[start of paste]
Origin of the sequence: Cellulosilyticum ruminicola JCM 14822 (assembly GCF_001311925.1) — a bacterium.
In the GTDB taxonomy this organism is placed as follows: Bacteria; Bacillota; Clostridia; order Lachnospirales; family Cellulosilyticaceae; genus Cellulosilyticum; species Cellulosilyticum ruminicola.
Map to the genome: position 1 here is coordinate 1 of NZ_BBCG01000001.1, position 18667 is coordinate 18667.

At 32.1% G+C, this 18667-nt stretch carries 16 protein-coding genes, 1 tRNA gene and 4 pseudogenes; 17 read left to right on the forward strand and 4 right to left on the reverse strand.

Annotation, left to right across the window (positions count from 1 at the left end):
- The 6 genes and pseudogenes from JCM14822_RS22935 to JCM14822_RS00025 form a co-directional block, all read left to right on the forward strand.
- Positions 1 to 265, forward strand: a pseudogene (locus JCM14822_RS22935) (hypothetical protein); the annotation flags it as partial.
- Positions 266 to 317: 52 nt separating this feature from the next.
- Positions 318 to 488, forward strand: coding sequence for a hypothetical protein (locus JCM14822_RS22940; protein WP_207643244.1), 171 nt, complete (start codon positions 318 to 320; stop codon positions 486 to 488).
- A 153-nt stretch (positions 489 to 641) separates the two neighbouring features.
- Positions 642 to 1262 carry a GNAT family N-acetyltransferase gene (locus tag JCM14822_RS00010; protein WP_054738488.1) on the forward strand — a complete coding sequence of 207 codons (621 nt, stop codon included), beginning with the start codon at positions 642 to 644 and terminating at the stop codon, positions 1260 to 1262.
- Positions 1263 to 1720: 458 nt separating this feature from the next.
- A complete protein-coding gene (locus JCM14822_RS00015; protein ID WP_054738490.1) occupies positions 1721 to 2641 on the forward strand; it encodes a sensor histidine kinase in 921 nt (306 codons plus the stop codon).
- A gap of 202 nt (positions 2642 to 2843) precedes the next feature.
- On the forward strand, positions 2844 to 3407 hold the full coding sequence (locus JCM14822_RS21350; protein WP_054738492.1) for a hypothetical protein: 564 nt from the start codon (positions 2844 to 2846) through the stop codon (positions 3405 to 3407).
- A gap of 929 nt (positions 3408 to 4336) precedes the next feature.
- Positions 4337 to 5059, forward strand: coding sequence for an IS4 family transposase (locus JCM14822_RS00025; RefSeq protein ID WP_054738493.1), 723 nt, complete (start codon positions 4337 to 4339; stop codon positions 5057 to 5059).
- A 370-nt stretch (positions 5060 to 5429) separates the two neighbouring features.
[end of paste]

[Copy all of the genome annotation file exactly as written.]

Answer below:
Origin of the sequence: Cellulosilyticum ruminicola JCM 14822 (assembly GCF_001311925.1) — a bacterium.
In the GTDB taxonomy this organism is placed as follows: Bacteria; Bacillota; Clostridia; order Lachnospirales; family Cellulosilyticaceae; genus Cellulosilyticum; species Cellulosilyticum ruminicola.
Map to the genome: position 1 here is coordinate 1 of NZ_BBCG01000001.1, position 18667 is coordinate 18667.

At 32.1% G+C, this 18667-nt stretch carries 16 protein-coding genes, 1 tRNA gene and 4 pseudogenes; 17 read left to right on the forward strand and 4 right to left on the reverse strand.

Annotation, left to right across the window (positions count from 1 at the left end):
- The 6 genes and pseudogenes from JCM14822_RS22935 to JCM14822_RS00025 form a co-directional block, all read left to right on the forward strand.
- Positions 1 to 265, forward strand: a pseudogene (locus JCM14822_RS22935) (hypothetical protein); the annotation flags it as partial.
- Positions 266 to 317: 52 nt separating this feature from the next.
- Positions 318 to 488, forward strand: coding sequence for a hypothetical protein (locus JCM14822_RS22940; protein WP_207643244.1), 171 nt, complete (start codon positions 318 to 320; stop codon positions 486 to 488).
- A 153-nt stretch (positions 489 to 641) separates the two neighbouring features.
- Positions 642 to 1262 carry a GNAT family N-acetyltransferase gene (locus tag JCM14822_RS00010; protein WP_054738488.1) on the forward strand — a complete coding sequence of 207 codons (621 nt, stop codon included), beginning with the start codon at positions 642 to 644 and terminating at the stop codon, positions 1260 to 1262.
- Positions 1263 to 1720: 458 nt separating this feature from the next.
- A complete protein-coding gene (locus JCM14822_RS00015; protein ID WP_054738490.1) occupies positions 1721 to 2641 on the forward strand; it encodes a sensor histidine kinase in 921 nt (306 codons plus the stop codon).
- A gap of 202 nt (positions 2642 to 2843) precedes the next feature.
- On the forward strand, positions 2844 to 3407 hold the full coding sequence (locus JCM14822_RS21350; protein WP_054738492.1) for a hypothetical protein: 564 nt from the start codon (positions 2844 to 2846) through the stop codon (positions 3405 to 3407).
- A gap of 929 nt (positions 3408 to 4336) precedes the next feature.
- Positions 4337 to 5059, forward strand: coding sequence for an IS4 family transposase (locus JCM14822_RS00025; RefSeq protein ID WP_054738493.1), 723 nt, complete (start codon positions 4337 to 4339; stop codon positions 5057 to 5059).
- A 370-nt stretch (positions 5060 to 5429) separates the two neighbouring features.